As ESG (Environmental, social and governance) issues move top of mind for business leaders in all sectors, the need to set clear ESG policies becomes paramount.
Any organization pursuing modern governance needs to prioritize ESG policies to operationalize their environmental, social and governance aims. But what are ESG policies? What should they look like, and what should they include?
What Is an ESG Policy?If your ESG strategy is the bedrock of your ESG ambition, your ESG policies are the building blocks you use to achieve it. Setting ESG goals is one thing; devising a strategy to achieve them another. But it's via your processes, procedures and policies that ESG is brought to life. As with any other area of business, policy management is vital to good governance.
ESG Policies and ESG FrameworksAlongside ESG policies, there is much talk of ESG frameworks. Are ESG policies and ESG frameworks the same? Not quite. ESG policy is the term used to describe your documented approach to ESG issues. The ESG framework tends to apply to reporting your ESG performance, referring to standardized frameworks like the Global Reporting Initiative, the United Nations Sustainable Development Goals (SDGs) and the Sustainability Accounting Standards Board (SASB)'s ESG standards.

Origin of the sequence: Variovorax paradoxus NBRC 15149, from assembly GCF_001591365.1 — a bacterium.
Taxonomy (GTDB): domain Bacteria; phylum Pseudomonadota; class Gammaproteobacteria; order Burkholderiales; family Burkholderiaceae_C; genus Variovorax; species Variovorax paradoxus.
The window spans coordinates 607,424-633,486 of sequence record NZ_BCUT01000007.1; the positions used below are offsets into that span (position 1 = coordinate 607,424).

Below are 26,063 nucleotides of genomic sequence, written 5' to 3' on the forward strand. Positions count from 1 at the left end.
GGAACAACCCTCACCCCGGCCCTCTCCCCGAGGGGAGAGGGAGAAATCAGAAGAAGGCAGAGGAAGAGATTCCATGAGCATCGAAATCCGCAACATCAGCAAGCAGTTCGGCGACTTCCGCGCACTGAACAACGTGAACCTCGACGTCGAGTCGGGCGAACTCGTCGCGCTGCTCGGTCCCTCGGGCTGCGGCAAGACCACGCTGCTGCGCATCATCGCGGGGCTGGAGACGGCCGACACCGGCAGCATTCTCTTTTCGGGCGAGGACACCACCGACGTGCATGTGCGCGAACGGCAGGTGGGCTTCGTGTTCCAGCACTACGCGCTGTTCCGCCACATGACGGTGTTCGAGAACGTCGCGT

Why Do You Need ESG Policies?
ESG, as a relatively recent addition to the business lexicon, may be lagging behind some other areas when it comes to setting, documenting and measuring compliance with corporate policy. But that's all the more reason to prioritize ESG policy setting.
A corporate ethos that prioritizes ESG is:
- Recognized as being the right thing to do
- Increasingly acknowledged as sound commercial sense, with investor pressures and trends towards ESG disclosures and risk scores setting the agenda
- In line with an increasingly ESG-focused business landscape
Today, ESG considerations drive investment decisions (sustainable investments now total $35.3 trillion, accounting for roughly a third of all global assets under management) and corporate direction. A dedicated strategy for tackling your ESG challenges and evidencing your progress is vital.
Organizational leaders know that vague aspirations and ill-defined aims don't lead to tangible success. You need to set clear and measurable objectives and put in place policies that define and guide the path to success.
What Should ESG Policies Include?Once an organization realizes the need for stated ESG policies, the question "How do I write an ESG policy?" swiftly follows. ESG is a broad concept, incorporating a wide range of considerations. When crafting your ESG policies, you might want to think about including policies around:
- Corporate use of pollutants, chemicals and renewable energy sources
- The carbon and sustainability reports you produce
- Increasing sustainability in your supply chain investment strategies; do you invest in businesses that support the climate agenda?
- Your approach to inclusion and diversity
- Pay and rewards policies, especially the hot topic of executive compensation
- Your impact on the communities in which you operate
- The diversity of your board
- How you mitigate supply chain risks
- Transparency around corporate reporting and engagement with voluntary ESG-related reporting like TCFD
- Documenting, monitoring and reporting on your governance, risk and compliance strategy